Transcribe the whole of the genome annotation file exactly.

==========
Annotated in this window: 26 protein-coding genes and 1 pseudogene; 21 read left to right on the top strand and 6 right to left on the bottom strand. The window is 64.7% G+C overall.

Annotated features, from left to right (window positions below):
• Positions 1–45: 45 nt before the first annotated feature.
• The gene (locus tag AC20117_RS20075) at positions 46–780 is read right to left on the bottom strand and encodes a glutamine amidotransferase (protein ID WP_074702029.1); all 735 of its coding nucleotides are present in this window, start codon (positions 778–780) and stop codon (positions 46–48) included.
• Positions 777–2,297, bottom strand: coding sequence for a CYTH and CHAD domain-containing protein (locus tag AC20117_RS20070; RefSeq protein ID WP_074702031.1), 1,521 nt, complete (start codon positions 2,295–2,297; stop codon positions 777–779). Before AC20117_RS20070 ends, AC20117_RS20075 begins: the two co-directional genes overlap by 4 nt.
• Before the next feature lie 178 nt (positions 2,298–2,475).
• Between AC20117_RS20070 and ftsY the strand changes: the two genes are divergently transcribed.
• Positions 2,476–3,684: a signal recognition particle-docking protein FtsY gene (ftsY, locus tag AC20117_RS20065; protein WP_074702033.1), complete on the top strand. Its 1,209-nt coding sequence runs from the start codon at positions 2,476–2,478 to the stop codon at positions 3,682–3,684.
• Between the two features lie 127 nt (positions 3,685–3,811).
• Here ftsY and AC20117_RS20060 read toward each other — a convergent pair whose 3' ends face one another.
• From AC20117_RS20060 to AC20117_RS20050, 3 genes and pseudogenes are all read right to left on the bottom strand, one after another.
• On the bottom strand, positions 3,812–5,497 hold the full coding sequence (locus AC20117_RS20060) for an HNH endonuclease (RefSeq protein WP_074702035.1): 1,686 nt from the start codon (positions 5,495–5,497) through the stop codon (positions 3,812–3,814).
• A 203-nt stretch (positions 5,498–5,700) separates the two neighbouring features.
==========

Annotated in this window: 26 protein-coding genes and 1 pseudogene; 21 read left to right on the top strand and 6 right to left on the bottom strand. The window is 64.7% G+C overall.

Annotated features, from left to right (window positions below):
• Positions 1–45: 45 nt before the first annotated feature.
• The gene (locus tag AC20117_RS20075) at positions 46–780 is read right to left on the bottom strand and encodes a glutamine amidotransferase (protein ID WP_074702029.1); all 735 of its coding nucleotides are present in this window, start codon (positions 778–780) and stop codon (positions 46–48) included.
• Positions 777–2,297, bottom strand: coding sequence for a CYTH and CHAD domain-containing protein (locus tag AC20117_RS20070; RefSeq protein ID WP_074702031.1), 1,521 nt, complete (start codon positions 2,295–2,297; stop codon positions 777–779). Before AC20117_RS20070 ends, AC20117_RS20075 begins: the two co-directional genes overlap by 4 nt.
• Before the next feature lie 178 nt (positions 2,298–2,475).
• Between AC20117_RS20070 and ftsY the strand changes: the two genes are divergently transcribed.
• Positions 2,476–3,684: a signal recognition particle-docking protein FtsY gene (ftsY, locus tag AC20117_RS20065; protein WP_074702033.1), complete on the top strand. Its 1,209-nt coding sequence runs from the start codon at positions 2,476–2,478 to the stop codon at positions 3,682–3,684.
• Between the two features lie 127 nt (positions 3,685–3,811).
• Here ftsY and AC20117_RS20060 read toward each other — a convergent pair whose 3' ends face one another.
• From AC20117_RS20060 to AC20117_RS20050, 3 genes and pseudogenes are all read right to left on the bottom strand, one after another.
• On the bottom strand, positions 3,812–5,497 hold the full coding sequence (locus AC20117_RS20060) for an HNH endonuclease (RefSeq protein WP_074702035.1): 1,686 nt from the start codon (positions 5,495–5,497) through the stop codon (positions 3,812–3,814).
• A 203-nt stretch (positions 5,498–5,700) separates the two neighbouring features.